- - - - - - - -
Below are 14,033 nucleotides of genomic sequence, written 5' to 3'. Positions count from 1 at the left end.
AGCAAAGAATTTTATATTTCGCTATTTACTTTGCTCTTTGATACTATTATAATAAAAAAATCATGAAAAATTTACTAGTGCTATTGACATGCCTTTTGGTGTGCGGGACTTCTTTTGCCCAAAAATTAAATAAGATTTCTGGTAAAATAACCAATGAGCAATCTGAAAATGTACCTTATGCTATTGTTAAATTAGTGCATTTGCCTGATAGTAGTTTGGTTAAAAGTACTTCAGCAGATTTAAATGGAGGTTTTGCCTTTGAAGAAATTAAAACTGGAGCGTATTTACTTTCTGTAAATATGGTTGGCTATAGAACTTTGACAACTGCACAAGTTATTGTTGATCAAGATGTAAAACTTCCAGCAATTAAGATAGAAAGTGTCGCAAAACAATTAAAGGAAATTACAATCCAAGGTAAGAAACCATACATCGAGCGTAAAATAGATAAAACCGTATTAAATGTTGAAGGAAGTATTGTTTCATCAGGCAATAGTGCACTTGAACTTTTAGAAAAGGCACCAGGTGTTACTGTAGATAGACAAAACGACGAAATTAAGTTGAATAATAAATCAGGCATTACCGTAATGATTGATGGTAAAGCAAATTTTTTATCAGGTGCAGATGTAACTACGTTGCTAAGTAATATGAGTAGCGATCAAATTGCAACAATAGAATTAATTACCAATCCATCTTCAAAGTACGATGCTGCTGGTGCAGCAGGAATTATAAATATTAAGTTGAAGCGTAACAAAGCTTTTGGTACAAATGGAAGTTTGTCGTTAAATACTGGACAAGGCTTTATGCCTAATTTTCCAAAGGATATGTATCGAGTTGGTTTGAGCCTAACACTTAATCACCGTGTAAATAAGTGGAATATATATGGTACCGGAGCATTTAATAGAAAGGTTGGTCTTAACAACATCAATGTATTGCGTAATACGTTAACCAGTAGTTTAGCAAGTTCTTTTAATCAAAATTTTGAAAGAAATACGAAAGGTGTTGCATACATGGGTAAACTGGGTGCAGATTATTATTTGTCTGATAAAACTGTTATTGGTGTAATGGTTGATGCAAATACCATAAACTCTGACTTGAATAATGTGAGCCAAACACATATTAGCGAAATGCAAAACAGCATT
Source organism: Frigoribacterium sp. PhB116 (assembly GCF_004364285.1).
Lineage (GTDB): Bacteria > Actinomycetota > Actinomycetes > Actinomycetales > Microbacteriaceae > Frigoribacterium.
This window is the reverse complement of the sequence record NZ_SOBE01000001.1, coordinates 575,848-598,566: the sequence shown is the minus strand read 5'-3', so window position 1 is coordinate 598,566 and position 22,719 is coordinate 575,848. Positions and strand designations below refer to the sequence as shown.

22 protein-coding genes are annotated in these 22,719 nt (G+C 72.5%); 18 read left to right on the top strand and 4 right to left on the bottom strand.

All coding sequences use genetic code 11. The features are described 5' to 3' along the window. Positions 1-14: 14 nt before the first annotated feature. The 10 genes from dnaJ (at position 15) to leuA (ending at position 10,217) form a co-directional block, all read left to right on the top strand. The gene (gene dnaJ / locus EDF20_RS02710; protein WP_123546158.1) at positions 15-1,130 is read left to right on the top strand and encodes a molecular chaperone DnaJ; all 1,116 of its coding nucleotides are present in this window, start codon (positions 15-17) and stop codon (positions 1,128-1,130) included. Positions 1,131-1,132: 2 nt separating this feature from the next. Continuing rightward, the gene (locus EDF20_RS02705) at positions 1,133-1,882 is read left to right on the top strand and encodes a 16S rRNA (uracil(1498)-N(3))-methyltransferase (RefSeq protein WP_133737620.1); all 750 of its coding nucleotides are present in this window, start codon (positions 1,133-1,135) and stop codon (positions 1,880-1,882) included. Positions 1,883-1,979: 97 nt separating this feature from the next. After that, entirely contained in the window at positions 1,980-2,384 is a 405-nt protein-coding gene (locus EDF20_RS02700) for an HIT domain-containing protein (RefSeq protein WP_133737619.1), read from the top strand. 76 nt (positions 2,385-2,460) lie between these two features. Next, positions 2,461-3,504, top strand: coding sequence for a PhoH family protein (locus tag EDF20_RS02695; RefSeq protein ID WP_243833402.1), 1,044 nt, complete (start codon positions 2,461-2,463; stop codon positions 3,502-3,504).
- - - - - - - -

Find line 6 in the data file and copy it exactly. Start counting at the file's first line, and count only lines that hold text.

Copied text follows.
22 protein-coding genes are annotated in these 22,719 nt (G+C 72.5%); 18 read left to right on the top strand and 4 right to left on the bottom strand.